In this age of helicopter parenting and participation trophies, apparently the millennial generation needs to be taught it’s OK to fail, that life’s stumbling blocks can be one of the best teaching tools for personal and professional growth.
Princeton University this fall will offer a class to freshmen called “The “Other ‘F’ Word — Success and Innovation’s Sibling?” The F word in question is failure, which the Ivy League university’s website points out is “like gravity — a subtle, pervasive but invaluable fact of life.”
“Princeton students are quite appropriately and understandably focused, if not actually fixated, on success — in the classroom, on the athletic field, and for their emerging careers. But success has a less well-understood sibling, which is often a precursor and even prerequisite for that success, whether in business, science, athletics, or the arts: failure,” the online class description notes.
“Although we may treat failure as a regrettable event, it has the potential to become a strategic resource, invaluable in its ability to show us — sometimes painfully and usually uncomfortably — what we don’t yet know but need to in order to succeed in our chosen objective,” it adds.
Fittingly, students are warned “this will not be a ‘pass/fail’ seminar.”
The class is offered as a voluntary freshman seminar. Such first-year seminars are often esoteric in nature, and typically hone in on narrow and unique topics and aim to introduce students to college-level inquiry and discourse.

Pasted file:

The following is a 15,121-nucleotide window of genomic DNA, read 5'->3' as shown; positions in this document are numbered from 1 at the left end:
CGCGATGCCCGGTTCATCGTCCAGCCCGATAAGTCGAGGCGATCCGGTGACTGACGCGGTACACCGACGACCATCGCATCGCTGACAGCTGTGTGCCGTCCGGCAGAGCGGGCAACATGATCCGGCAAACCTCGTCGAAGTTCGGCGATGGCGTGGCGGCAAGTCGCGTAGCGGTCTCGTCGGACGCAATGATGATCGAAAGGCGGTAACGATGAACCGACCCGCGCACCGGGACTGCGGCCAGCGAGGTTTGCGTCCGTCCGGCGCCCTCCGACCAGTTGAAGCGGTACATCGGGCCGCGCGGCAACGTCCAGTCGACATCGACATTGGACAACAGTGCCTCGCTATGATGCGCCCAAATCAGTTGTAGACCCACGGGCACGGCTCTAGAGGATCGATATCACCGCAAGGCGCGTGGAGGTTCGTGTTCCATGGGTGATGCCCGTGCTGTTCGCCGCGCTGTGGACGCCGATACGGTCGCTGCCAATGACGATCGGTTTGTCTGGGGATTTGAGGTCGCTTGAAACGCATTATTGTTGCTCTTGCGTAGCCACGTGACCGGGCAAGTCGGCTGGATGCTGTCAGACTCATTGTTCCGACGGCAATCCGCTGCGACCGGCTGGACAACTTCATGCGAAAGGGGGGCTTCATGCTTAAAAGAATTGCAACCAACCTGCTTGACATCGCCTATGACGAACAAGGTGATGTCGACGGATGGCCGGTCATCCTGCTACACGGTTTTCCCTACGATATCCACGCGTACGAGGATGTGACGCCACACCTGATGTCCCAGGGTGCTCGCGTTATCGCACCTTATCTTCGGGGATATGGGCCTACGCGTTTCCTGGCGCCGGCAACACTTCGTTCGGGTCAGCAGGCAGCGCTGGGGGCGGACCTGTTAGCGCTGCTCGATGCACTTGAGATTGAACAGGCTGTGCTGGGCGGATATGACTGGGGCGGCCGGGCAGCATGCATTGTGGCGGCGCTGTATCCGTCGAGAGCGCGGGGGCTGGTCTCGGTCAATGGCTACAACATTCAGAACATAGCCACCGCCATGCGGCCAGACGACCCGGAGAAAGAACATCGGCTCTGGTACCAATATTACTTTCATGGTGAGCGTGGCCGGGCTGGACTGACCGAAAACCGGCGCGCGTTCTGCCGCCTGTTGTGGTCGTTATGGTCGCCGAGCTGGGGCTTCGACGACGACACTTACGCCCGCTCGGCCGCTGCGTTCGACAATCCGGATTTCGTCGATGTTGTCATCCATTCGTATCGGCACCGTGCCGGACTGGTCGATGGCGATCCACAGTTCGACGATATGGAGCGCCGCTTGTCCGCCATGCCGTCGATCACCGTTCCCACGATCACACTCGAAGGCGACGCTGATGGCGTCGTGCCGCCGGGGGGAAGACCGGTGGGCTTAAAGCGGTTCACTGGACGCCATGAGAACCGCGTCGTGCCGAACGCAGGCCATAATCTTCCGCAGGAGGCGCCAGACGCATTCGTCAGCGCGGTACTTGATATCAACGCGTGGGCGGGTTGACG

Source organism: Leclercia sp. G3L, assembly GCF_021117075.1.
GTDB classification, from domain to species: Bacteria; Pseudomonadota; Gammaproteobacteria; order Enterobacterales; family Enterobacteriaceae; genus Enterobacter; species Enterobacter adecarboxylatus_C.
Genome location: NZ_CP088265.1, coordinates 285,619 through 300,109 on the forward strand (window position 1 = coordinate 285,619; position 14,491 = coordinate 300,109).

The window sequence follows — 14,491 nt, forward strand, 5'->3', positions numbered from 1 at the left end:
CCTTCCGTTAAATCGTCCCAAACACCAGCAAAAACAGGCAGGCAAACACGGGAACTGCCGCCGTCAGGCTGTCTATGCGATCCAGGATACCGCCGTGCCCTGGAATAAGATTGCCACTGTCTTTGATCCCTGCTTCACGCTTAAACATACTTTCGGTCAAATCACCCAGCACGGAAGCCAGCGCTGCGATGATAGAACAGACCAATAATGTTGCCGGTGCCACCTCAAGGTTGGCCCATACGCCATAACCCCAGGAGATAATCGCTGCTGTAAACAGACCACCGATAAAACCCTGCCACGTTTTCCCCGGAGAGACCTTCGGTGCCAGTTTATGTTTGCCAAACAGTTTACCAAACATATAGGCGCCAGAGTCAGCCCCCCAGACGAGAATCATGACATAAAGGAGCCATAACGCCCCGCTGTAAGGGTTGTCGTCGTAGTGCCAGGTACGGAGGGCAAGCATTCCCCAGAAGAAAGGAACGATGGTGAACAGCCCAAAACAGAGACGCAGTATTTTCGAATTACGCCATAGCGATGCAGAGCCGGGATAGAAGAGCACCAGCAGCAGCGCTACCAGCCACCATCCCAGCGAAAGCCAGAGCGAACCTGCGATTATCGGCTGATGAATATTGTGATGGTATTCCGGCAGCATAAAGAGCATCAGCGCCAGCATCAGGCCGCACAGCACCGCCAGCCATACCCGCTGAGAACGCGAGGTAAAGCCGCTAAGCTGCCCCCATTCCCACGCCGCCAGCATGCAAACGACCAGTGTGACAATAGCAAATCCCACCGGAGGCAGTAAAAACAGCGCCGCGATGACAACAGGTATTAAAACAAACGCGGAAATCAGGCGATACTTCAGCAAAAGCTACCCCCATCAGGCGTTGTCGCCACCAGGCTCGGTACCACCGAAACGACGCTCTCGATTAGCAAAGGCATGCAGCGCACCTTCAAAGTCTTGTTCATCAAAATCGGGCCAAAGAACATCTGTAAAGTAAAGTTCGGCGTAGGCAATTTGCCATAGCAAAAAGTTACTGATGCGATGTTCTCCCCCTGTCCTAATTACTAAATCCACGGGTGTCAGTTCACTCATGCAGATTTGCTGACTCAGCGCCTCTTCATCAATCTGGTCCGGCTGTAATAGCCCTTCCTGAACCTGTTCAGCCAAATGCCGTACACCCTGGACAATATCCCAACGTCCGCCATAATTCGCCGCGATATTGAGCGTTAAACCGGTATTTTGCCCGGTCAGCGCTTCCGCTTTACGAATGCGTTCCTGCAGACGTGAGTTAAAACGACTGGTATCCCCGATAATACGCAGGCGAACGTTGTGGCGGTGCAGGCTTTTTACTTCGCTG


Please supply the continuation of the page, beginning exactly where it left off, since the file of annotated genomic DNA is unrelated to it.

Princeton’s seminar will be taught by John Danner, co-author of a 2015 book by the same name: “The Other ‘F’ Word: How Smart Leaders, Teams, and Entrepreneurs Put Failure to Work.” The idea is to learn from one’s mistakes and put them to work, argued Danner in a 2015 op-ed in The Wall Street Journal focused on the business world.
“Failure is a strategic resource,” he pointed out. “… Failure is reality’s way of showing you what you don’t yet know, but need to learn. It contains the seeds of precisely the insight you’ve been looking for, if you have the honesty and humility to explore those secrets.”
Danner said in a May 2015 interview that as he taught at Princeton he “realized that students, particularly those pursuing careers in innovation where failure would be a fact of life, would benefit from discussing the topic candidly.” He added the subject also became fodder for an MBA class at Berkeley, where he also teaches.
A UC Berkeley websites reports the “The Other ‘F’ Word” has “been adopted as a textbook for several entrepreneurial courses.”
The New York Times, in a recent feature, cited programs at Stanford, Harvard, Princeton and the University of Pennsylvania that chronicle setbacks and stumbling blocks of successful alumni as a means of encouragement.
And recently Smith College, a top-ranked liberal arts school for women, rolled out a program called “Failing Well.” The initiative helps students grapple with life’s challenges.
“We’re not talking about flunking out of pre-med or getting kicked out of college,” Rachel Simmons, the program’s facilitator, told The New York Times. “We’re talking about students showing up in residential life offices distraught and inconsolable when they score less than an A-minus. Ending up in the counseling center after being rejected from a club. Students who are unable to ask for help when they need it, or so fearful of failing that they will avoid taking risks at all.”